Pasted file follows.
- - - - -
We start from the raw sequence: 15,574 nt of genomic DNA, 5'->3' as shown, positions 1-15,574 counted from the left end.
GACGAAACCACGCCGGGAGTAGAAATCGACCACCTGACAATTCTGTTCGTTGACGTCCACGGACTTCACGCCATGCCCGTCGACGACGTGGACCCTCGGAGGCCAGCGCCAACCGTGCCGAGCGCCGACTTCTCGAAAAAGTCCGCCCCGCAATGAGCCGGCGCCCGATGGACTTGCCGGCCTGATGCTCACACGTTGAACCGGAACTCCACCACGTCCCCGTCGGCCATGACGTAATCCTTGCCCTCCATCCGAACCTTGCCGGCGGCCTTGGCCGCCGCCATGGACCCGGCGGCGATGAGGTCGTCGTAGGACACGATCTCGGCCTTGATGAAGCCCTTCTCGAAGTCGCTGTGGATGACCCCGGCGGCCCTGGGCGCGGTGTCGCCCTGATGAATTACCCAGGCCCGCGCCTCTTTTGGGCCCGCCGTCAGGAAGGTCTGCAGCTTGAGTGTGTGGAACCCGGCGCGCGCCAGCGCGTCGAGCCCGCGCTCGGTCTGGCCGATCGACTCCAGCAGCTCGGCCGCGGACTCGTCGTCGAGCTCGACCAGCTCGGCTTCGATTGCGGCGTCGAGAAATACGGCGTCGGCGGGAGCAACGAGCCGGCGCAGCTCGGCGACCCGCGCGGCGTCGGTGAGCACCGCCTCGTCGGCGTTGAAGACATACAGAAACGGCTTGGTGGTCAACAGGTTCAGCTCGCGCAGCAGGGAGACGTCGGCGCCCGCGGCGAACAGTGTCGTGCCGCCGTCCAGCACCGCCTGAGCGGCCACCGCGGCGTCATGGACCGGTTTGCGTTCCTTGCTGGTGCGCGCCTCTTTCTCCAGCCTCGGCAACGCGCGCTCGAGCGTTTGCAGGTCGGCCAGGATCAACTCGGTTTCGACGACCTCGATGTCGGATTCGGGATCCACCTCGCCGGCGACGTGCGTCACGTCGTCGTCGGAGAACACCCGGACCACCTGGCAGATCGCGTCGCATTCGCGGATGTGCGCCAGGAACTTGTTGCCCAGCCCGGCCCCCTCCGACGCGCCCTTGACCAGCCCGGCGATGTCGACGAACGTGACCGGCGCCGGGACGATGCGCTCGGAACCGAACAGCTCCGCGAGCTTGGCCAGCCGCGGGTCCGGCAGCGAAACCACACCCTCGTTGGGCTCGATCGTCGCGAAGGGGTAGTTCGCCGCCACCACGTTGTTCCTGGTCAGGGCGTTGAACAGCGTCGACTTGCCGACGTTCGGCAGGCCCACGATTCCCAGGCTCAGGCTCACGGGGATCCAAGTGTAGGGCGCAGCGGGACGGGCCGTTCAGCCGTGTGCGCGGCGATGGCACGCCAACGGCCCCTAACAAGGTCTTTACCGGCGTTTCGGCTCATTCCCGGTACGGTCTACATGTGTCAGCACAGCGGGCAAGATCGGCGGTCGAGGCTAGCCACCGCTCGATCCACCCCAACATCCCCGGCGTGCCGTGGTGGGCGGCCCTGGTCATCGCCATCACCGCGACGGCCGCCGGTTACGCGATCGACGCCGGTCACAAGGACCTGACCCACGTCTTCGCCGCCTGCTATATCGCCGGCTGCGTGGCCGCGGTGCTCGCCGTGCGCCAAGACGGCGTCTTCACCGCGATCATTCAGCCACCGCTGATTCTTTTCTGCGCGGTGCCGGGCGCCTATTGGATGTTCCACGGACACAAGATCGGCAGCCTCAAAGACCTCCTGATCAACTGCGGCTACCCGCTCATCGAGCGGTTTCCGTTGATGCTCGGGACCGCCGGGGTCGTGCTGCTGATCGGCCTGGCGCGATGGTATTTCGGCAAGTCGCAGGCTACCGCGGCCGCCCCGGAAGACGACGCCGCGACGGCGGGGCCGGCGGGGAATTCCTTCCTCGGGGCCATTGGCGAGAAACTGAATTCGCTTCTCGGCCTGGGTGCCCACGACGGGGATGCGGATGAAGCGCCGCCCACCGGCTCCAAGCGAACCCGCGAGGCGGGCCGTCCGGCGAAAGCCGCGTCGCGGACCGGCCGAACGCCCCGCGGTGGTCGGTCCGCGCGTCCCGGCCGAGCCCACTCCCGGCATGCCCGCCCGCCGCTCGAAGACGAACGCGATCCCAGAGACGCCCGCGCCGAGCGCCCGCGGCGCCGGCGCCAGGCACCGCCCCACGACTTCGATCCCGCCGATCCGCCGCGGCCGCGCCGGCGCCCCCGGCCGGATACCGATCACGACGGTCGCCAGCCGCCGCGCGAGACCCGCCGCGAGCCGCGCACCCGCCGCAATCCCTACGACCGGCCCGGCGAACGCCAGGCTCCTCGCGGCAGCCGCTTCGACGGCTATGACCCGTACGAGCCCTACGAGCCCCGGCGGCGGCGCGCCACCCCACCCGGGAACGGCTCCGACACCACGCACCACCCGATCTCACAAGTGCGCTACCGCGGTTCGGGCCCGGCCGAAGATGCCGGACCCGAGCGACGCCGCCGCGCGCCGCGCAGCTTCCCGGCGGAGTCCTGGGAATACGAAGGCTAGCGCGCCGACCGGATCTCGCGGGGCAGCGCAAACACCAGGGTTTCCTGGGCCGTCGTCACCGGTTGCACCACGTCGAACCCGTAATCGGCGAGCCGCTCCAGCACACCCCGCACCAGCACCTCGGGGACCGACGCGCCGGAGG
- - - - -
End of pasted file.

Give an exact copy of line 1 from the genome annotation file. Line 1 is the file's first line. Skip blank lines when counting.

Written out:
We start from the raw sequence: 15,574 nt of genomic DNA, 5'->3' as shown, positions 1-15,574 counted from the left end.